The days of the pension are fading quickly -- were those days ever really here? -- and if something isn't done about the shortfall in Social Security, benefits could be cut in the decades ahead as well.
That means that now more than ever, you -- and you alone -- are responsible for securing financial stability in your retirement. Outside of a company-sponsored 401(k) or 403(b) plan, there are no vehicles more important to securing that future than Individual Retirement Accounts (IRAs) -- both traditional and Roth.
But because these accounts are in your command alone, it's also very easy to make devastating mistakes that you'll regret for decades to come. Following are three of the biggest mistakes, and how to avoid making them.
1. Not contributing to your IRA
This might seem obvious, but it needs to be said: The dumbest mistake you can make when it comes to IRAs is not contributing to them. Of course, if you're living paycheck to paycheck, it's going to be hard to sock money away. But for everyone else, there's little excuse.
Currently, only one-third of Americans even have an IRA. Those who aren't using them are missing out on substantial tax benefits.
- Traditional IRA contributions are tax-deductible the year you put them in, lowering how much you pay in taxes now. And because you'll probably have less income in retirement, you can pay lower rates later.
- Roth IRA contributions won't lower your tax rate now, but all growth and distributions -- in retirement -- are completely tax-free.
Every little bit counts. Even if you're 25 and can only sock away $500 this year into a Roth, that could grow to $15,700 -- assuming 9% annualized returns -- by the time you're 65. And it'll be yours tax-free!
You are allowed to contribute to your 2017 IRAs until April 17, 2018. You can contribute $5,500 total to a Roth and/or traditional IRA combined -- and $6,500 if you're over 50.
2. Pulling money out of your Roth first
This is a controversial one, because there are a lot of different factors that play into how and when you should pull money out of different accounts. Some people have pensions, others have 401(k)s, and still others continue to work while pulling money from their nest egg. Everyone's situation is different.
That being said, assuming that you have relatively equal investments in both your traditional and Roth IRAs, I think it usually makes the most sense to pull out of your traditional IRA -- and 401(k) plans -- first. When those are exhausted, you can pull out of your Roth.
There are two reasons I generally like this approach. First, you are required to start taking distributions from your traditional IRA at 70 years and six months of age. By taking money from your traditional retirement accounts when you first retire, this requirement won't be as big a concern once you're old enough for it to apply.
More importantly, by pulling money out of your traditional IRA first, you allow your Roth to grow -- tax free -- over a longer time frame. That's important, because this growth is not taxed, nor are distributions, which is not the case with a traditional IRA. You generally get more bang for your buck by pulling out of a Roth later.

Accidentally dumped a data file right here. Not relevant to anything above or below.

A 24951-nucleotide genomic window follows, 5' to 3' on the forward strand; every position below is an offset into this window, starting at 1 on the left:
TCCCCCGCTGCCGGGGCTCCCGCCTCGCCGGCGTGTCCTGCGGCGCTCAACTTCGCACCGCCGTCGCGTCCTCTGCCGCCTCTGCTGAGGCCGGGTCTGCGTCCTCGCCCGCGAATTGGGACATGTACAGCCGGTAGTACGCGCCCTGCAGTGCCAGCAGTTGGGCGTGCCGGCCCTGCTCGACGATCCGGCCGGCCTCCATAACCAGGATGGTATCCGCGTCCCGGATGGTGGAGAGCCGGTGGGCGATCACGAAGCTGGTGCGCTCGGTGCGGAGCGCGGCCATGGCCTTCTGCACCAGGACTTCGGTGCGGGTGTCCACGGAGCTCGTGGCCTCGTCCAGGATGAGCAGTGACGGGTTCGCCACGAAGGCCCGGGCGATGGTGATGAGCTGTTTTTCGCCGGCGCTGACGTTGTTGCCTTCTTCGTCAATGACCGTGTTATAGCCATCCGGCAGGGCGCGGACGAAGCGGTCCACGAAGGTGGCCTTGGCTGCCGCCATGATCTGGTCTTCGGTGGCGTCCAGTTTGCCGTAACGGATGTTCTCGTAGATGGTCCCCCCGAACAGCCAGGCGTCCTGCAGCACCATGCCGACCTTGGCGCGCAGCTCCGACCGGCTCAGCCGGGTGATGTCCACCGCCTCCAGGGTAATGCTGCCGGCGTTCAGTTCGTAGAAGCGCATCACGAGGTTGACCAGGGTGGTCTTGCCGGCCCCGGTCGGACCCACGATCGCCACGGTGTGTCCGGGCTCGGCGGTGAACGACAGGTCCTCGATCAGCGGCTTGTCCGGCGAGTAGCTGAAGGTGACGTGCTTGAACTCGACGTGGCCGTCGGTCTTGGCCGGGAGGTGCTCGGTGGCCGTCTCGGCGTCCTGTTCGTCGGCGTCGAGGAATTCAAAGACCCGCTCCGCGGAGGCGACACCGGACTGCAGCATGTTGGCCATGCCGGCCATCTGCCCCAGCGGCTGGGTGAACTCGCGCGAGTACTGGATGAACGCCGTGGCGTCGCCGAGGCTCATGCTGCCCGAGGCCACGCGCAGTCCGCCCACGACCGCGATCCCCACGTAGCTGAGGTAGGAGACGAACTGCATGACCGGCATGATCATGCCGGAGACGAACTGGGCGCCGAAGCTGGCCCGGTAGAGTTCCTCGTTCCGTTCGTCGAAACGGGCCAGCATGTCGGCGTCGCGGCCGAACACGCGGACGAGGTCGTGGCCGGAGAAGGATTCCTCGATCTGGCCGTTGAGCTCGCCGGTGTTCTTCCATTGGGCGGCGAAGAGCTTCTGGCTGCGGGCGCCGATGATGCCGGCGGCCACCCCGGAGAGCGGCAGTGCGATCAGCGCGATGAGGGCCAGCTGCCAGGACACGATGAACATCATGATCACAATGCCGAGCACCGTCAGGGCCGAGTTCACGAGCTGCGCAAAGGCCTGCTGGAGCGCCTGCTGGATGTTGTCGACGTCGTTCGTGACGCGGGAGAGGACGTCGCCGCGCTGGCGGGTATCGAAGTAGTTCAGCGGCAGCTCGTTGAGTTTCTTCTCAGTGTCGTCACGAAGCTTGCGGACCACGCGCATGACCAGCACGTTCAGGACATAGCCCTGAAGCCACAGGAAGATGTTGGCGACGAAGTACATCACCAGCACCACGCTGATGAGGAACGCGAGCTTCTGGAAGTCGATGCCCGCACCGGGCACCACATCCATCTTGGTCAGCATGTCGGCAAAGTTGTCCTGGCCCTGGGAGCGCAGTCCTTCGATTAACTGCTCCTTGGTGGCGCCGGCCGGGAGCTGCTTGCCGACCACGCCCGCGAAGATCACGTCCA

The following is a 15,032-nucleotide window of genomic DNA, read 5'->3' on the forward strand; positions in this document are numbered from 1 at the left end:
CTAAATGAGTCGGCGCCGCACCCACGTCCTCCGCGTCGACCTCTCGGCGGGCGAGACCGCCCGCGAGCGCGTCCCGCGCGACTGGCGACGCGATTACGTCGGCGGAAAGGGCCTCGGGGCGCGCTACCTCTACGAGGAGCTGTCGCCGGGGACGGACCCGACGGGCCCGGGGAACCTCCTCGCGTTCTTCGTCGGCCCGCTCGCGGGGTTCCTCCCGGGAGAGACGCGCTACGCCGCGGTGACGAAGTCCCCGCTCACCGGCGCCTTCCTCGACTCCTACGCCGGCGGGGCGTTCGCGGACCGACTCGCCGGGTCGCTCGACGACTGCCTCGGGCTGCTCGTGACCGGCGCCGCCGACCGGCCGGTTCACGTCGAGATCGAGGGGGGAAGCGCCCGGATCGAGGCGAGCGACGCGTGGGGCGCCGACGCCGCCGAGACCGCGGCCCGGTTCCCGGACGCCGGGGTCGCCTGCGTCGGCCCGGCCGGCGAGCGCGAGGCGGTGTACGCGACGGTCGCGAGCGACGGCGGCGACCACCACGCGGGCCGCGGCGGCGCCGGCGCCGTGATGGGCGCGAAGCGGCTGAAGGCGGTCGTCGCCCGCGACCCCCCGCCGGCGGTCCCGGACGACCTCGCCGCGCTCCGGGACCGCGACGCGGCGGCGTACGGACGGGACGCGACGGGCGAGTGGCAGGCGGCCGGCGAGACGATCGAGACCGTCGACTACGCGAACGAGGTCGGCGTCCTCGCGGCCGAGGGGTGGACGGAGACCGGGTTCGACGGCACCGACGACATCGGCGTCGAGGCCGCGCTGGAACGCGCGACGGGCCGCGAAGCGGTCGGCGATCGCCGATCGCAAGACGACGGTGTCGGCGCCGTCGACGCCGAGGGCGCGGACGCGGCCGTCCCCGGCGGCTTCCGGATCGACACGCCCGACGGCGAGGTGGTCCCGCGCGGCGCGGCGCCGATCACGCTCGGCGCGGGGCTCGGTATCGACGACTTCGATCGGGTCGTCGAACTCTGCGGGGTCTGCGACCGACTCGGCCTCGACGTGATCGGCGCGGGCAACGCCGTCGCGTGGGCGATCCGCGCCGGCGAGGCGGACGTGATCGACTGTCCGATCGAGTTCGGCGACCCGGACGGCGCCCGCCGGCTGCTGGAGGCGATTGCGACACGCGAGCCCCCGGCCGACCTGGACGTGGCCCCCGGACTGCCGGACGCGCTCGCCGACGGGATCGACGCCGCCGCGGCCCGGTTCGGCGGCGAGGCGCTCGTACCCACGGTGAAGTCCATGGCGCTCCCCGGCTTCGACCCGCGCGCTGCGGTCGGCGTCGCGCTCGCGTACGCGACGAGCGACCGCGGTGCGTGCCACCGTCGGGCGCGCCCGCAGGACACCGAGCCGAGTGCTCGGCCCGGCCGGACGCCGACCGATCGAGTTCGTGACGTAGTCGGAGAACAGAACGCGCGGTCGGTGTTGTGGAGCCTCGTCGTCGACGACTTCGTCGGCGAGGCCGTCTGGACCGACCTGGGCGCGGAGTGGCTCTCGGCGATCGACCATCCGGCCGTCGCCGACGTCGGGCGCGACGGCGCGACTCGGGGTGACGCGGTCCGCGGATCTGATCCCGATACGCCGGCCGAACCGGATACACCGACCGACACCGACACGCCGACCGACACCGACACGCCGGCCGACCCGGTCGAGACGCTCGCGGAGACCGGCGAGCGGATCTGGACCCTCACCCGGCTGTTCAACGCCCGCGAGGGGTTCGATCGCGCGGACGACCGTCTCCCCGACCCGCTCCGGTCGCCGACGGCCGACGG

That said, there are situations in which pulling money from a Roth IRA first does make sense. For instance, there are income thresholds for some tax breaks that retirees commonly use, and taking money from a Roth first can help you avoid going over those thresholds and losing those tax benefits. The key is to look at your particular tax situation to see what works for you.
3. Early withdrawals to help pay for college
Finally, while it's well intentioned, I don't think it's wise for parents to pull money out of their retirement accounts early to help pay for college when your student is in school. The reasons are numerous.
First, by doing so, you might face -- if you are younger than 59 years and six months -- a 10% penalty on your early withdrawal. Withdrawals for tuition, required fees, books, and supplies are exempt from this penalty, but other expenses, such as room and board, are not.
Furthermore, those losses will be compounded by the fact that this money will no longer be able to grow in your account until you reach retirement. In the end, you could be setting your child up to provide more financial assistance that you or they are comfortable with in your later years.
If helping your child out is of the utmost importance, and you don't have enough put away in an education savings account, there are other options. I favor allowing your child to take out student loans in his or her name. Then -- if you must -- pull money out of your accounts once those debts become due after graduation. At least then, you'll be four to five years older -- more likely to avoid the early-withdrawal penalty -- and your accounts will have had another half-decade to compound.
Remember, there's no one who cares as much about what your retirement will look like than you. Start using IRAs to your advantage now, and make sure you think twice before making any of these common mistakes.
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